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Google Shuts Down Email Accounts of Former Afghan Government as Taliban Look For Access: Reports

Kabul: As the Taliban is attempting to access the former officials’ emails, Google has temporarily locked down some Afghan government email accounts, Reuters reported. The search engine giant said it was “taking temporary actions to secure relevant accounts,” but did not admit to a complete lockdown of the accounts.Also Read – What’s Happening in Panjshir? Here’s What We Know

“In consultation with experts, we are continuously assessing the situation in Afghanistan. We are taking temporary actions to secure relevant accounts, as information continues to come in,” a Google spokesperson said in a statement. Also Read – Breaking News LIVE Updates: India Reports 42,618 New Covid Cases, 330 Deaths in 24 Hours

Speaking to reporters, a person (on condition of anonymity) confirmed the outlet that the accounts were completely shut as the information could be used to track down former government officials the group would harm. Around two dozen officials, with some in the ministries of finance, industry, higher education and mines, used Google for official communications, according to Reuters, along with local governments and the office of the presidential protocol. Also Read – Day Before Govt Formation, Taliban Forces Capture Panjshir, Take Full Control of Afghanistan: Report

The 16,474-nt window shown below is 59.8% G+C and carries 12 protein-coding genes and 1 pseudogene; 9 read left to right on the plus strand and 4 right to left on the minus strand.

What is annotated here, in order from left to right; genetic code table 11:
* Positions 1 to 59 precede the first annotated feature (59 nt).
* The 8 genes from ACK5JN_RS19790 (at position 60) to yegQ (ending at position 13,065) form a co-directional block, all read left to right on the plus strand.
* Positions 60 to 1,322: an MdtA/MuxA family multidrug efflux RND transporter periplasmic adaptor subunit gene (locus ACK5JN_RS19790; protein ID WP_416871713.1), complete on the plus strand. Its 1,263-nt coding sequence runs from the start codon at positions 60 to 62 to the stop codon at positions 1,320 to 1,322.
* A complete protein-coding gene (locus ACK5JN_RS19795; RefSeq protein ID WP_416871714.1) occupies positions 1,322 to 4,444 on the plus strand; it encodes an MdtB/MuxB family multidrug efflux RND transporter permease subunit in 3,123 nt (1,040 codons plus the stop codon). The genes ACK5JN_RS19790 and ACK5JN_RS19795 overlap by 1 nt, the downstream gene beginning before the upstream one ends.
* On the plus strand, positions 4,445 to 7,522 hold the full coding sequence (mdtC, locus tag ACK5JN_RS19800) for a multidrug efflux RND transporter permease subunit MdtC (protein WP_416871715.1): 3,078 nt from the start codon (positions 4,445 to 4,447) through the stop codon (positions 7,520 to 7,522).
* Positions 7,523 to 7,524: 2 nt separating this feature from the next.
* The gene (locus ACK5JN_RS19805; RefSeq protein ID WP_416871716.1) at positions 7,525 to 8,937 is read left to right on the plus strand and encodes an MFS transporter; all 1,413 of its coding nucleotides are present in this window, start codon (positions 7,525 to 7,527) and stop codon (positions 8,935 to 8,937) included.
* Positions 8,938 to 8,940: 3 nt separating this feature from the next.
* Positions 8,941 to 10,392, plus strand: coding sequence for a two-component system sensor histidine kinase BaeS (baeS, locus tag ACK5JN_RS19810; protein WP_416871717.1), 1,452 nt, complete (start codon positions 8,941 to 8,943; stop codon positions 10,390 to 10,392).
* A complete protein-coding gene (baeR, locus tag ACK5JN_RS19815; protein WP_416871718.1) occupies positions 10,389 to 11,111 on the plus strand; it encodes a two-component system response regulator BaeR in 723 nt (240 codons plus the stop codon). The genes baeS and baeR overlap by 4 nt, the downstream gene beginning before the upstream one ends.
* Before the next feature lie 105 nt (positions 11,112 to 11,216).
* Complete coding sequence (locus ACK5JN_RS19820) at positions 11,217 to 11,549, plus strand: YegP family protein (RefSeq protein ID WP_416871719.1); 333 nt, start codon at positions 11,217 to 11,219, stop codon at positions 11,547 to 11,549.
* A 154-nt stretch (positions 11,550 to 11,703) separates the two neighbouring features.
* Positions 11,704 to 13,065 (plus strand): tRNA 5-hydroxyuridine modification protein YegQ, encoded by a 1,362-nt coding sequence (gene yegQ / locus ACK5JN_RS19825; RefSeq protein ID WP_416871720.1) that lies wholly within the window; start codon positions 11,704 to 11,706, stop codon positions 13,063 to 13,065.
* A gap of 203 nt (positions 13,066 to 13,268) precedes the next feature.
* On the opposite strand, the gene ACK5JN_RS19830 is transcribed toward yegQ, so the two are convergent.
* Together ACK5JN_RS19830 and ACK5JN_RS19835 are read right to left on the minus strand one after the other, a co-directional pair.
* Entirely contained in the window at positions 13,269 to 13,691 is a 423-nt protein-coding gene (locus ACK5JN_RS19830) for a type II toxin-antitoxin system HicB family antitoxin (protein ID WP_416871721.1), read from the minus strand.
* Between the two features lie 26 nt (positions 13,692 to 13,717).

Talking to Reuters, an employee of the former government stated the Taliban had asked him in late July to save data on the ministry in which he was formerly employed for on servers the group could access. “If I do so, then they will get access to the data and official communications of the previous ministry leadership,” Reuters quoted the employee as saying, adding that he is now in hiding since he did not cooperate with the request.

Reurters reported that commandeering government databases and emails could provide information about employees of the former administration, ex-ministers, government contractors, tribal allies and foreign partners. “It would give a real wealth of information,” said Chad Anderson, a security researcher with internet intelligence firm DomainTools.

(With agency inputs)

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